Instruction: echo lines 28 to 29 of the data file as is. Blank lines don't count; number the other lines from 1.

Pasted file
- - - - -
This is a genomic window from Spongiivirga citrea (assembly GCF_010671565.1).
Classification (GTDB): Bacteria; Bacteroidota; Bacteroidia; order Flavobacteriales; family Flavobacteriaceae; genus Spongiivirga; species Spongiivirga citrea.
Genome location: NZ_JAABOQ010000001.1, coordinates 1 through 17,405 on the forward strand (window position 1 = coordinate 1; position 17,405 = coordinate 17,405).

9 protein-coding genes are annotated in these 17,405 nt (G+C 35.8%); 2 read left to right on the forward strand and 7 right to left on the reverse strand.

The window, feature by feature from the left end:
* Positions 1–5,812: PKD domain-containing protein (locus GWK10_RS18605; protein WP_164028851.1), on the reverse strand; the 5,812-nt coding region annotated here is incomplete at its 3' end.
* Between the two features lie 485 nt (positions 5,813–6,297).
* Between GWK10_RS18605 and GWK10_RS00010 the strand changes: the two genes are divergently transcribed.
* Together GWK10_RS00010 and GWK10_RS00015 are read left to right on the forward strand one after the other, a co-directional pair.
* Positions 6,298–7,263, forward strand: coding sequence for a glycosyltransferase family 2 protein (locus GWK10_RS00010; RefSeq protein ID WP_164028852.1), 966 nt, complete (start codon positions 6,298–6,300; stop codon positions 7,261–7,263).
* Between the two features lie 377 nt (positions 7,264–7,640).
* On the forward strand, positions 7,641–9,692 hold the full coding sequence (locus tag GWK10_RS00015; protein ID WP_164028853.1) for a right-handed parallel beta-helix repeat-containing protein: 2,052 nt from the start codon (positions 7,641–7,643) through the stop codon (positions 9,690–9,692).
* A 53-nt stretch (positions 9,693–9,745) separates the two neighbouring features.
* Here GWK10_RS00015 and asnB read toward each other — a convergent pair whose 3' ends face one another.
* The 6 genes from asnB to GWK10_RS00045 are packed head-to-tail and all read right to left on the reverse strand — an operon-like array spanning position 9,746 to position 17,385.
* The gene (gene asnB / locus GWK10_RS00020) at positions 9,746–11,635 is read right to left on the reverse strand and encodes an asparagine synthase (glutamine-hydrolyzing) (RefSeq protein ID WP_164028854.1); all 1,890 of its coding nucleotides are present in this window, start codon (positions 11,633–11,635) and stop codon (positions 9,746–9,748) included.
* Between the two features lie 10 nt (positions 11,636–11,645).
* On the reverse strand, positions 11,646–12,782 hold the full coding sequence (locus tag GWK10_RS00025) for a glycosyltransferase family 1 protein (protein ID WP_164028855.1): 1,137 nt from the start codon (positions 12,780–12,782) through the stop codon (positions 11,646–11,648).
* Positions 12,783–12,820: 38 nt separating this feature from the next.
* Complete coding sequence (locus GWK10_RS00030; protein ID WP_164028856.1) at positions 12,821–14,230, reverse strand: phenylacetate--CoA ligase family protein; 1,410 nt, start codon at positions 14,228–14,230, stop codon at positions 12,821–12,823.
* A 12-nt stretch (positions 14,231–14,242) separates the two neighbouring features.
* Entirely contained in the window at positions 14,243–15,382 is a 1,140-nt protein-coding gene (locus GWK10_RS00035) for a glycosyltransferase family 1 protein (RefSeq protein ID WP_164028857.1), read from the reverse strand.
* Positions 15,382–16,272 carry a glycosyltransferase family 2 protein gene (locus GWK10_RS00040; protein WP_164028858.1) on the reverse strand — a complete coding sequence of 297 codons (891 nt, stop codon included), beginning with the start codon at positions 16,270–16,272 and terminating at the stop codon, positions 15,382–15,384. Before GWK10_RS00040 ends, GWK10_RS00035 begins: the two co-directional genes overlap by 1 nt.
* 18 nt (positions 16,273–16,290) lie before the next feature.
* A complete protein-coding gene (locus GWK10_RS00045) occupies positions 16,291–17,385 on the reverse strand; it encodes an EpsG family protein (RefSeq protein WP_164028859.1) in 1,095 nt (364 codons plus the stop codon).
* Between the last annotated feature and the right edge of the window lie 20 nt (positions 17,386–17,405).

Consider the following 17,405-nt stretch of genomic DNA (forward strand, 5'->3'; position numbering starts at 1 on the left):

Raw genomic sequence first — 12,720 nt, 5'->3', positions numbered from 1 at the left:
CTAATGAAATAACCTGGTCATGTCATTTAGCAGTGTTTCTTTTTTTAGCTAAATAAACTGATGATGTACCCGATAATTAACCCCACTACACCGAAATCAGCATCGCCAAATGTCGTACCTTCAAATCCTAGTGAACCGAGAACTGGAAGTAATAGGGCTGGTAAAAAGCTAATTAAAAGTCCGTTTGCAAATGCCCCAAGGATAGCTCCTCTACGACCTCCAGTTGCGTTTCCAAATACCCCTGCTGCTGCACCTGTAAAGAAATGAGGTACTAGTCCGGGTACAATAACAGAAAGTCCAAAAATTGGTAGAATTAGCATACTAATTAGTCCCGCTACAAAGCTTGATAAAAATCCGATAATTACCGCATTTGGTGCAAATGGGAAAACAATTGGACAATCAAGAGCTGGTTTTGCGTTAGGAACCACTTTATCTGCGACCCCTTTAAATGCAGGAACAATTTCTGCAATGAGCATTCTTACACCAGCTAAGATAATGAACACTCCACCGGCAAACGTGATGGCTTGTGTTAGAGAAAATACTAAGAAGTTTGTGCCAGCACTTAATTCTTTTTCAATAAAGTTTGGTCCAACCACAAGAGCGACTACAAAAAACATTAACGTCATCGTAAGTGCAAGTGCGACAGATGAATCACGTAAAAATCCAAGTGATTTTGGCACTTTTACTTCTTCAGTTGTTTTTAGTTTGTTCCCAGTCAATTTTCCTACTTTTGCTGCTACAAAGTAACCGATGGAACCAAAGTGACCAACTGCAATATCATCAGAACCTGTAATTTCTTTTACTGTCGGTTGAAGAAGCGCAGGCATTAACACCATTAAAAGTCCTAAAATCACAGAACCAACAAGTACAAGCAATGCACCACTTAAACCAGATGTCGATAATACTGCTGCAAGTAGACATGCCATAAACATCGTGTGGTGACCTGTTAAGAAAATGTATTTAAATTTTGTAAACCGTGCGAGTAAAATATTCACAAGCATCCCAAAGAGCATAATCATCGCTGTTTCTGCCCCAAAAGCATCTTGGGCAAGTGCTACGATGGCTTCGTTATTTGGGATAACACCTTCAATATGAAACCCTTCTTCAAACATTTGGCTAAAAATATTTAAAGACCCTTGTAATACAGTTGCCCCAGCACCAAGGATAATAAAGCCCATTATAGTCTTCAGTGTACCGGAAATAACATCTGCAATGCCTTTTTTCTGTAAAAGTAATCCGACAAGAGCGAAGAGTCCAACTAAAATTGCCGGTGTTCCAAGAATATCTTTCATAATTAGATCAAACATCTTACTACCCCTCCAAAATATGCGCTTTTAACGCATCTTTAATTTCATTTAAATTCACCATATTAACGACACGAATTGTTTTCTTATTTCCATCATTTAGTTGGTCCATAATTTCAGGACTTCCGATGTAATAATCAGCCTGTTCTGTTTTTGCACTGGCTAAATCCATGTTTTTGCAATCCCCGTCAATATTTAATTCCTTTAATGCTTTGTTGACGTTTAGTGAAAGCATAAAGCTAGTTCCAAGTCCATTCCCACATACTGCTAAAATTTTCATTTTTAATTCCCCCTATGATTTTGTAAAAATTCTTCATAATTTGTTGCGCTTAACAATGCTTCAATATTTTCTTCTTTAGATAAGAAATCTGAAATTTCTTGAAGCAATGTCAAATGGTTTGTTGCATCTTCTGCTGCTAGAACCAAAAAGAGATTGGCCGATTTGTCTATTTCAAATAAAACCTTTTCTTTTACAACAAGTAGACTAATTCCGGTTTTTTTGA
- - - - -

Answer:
Raw genomic sequence first — 12,720 nt, 5'->3', positions numbered from 1 at the left:
CTAATGAAATAACCTGGTCATGTCATTTAGCAGTGTTTCTTTTTTTAGCTAAATAAACTGATGATGTACCCGATAATTAACCCCACTACACCGAAATCAGCATCGCCAAATGTCGTACCTTCAAATCCTAGTGAACCGAGAACTGGAAGTAATAGGGCTGGTAAAAAGCTAATTAAAAGTCCGTTTGCAAATGCCCCAAGGATAGCTCCTCTACGACCTCCAGTTGCGTTTCCAAATACCCCTGCTGCTGCACCTGTAAAGAAATGAGGTACTAGTCCGGGTACAATAACAGAAAGTCCAAAAATTGGTAGAATTAGCATACTAATTAGTCCCGCTACAAAGCTTGATAAAAATCCGATAATTACCGCATTTGGTGCAAATGGGAAAACAATTGGACAATCAAGAGCTGGTTTTGCGTTAGGAACCACTTTATCTGCGACCCCTTTAAATGCAGGAACAATTTCTGCAATGAGCATTCTTACACCAGCTAAGATAATGAACACTCCACCGGCAAACGTGATGGCTTGTGTTAGAGAAAATACTAAGAAGTTTGTGCCAGCACTTAATTCTTTTTCAATAAAGTTTGGTCCAACCACAAGAGCGACTACAAAAAACATTAACGTCATCGTAAGTGCAAGTGCGACAGATGAATCACGTAAAAATCCAAGTGATTTTGGCACTTTTACTTCTTCAGTTGTTTTTAGTTTGTTCCCAGTCAATTTTCCTACTTTTGCTGCTACAAAGTAACCGATGGAACCAAAGTGACCAACTGCAATATCATCAGAACCTGTAATTTCTTTTACTGTCGGTTGAAGAAGCGCAGGCATTAACACCATTAAAAGTCCTAAAATCACAGAACCAACAAGTACAAGCAATGCACCACTTAAACCAGATGTCGATAATACTGCTGCAAGTAGACATGCCATAAACATCGTGTGGTGACCTGTTAAGAAAATGTATTTAAATTTTGTAAACCGTGCGAGTAAAATATTCACAAGCATCCCAAAGAGCATAATCATCGCTGTTTCTGCCCCAAAAGCATCTTGGGCAAGTGCTACGATGGCTTCGTTATTTGGGATAACACCTTCAATATGAAACCCTTCTTCAAACATTTGGCTAAAAATATTTAAAGACCCTTGTAATACAGTTGCCCCAGCACCAAGGATAATAAAGCCCATTATAGTCTTCAGTGTACCGGAAATAACATCTGCAATGCCTTTTTTCTGTAAAAGTAATCCGACAAGAGCGAAGAGTCCAACTAAAATTGCCGGTGTTCCAAGAATATCTTTCATAATTAGATCAAACATCTTACTACCCCTCCAAAATATGCGCTTTTAACGCATCTTTAATTTCATTTAAATTCACCATATTAACGACACGAATTGTTTTCTTATTTCCATCATTTAGTTGGTCCATAATTTCAGGACTTCCGATGTAATAATCAGCCTGTTCTGTTTTTGCACTGGCTAAATCCATGTTTTTGCAATCCCCGTCAATATTTAATTCCTTTAATGCTTTGTTGACGTTTAGTGAAAGCATAAAGCTAGTTCCAAGTCCATTCCCACATACTGCTAAAATTTTCATTTTTAATTCCCCCTATGATTTTGTAAAAATTCTTCATAATTTGTTGCGCTTAACAATGCTTCAATATTTTCTTCTTTAGATAAGAAATCTGAAATTTCTTGAAGCAATGTCAAATGGTTTGTTGCATCTTCTGCTGCTAGAACCAAAAAGAGATTGGCCGATTTGTCTATTTCAAATAAAACCTTTTCTTTTACAACAAGTAGACTAATTCCGGTTTTTTTGA